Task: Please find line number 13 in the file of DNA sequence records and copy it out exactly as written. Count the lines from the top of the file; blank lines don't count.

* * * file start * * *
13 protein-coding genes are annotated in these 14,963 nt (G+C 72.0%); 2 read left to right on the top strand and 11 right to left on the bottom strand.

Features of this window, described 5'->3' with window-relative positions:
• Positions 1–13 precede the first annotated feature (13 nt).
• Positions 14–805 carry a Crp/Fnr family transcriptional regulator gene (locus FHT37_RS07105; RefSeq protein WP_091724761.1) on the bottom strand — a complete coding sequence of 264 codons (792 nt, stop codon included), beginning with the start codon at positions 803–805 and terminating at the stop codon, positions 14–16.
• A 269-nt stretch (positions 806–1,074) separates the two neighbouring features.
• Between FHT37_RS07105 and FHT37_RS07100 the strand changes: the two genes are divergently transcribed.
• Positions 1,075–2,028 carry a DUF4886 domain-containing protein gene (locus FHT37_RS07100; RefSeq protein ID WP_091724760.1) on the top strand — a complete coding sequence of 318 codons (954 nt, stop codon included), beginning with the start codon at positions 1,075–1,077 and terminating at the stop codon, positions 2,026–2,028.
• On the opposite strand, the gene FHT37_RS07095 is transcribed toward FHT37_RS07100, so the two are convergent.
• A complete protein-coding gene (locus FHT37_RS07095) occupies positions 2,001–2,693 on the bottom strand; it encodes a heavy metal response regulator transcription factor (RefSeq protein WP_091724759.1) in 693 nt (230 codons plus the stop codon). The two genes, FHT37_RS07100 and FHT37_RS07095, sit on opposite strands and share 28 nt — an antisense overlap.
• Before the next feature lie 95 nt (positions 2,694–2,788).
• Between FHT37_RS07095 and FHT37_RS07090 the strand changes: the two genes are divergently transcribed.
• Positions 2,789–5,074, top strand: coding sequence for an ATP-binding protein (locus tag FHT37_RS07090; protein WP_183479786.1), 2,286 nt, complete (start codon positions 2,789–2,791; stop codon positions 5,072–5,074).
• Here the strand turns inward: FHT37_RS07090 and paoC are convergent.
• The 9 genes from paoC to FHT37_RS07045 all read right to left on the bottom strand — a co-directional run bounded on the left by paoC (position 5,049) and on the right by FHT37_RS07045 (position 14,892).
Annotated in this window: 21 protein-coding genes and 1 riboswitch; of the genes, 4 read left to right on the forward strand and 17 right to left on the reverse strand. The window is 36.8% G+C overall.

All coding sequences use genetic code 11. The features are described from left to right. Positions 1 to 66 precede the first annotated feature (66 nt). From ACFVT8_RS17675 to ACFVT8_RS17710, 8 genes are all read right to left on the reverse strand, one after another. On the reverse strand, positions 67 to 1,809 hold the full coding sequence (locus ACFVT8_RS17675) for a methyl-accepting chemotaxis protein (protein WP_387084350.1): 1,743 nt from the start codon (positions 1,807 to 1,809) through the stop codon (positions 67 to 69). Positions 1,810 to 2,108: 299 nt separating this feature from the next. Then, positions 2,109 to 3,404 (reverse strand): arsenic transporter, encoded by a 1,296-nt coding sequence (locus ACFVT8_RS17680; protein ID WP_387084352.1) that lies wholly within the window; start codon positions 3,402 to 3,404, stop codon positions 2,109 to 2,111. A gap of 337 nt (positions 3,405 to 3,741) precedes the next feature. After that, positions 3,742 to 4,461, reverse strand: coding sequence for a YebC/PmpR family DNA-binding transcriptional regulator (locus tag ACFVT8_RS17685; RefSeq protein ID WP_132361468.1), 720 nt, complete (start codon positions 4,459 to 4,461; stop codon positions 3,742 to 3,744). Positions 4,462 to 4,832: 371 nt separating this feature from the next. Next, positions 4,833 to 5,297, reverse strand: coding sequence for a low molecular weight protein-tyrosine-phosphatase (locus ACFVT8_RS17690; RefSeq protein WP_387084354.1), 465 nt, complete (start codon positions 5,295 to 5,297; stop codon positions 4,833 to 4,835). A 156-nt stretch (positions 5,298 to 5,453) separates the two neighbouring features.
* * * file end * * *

• Here the strand turns inward: FHT37_RS07090 and paoC are convergent.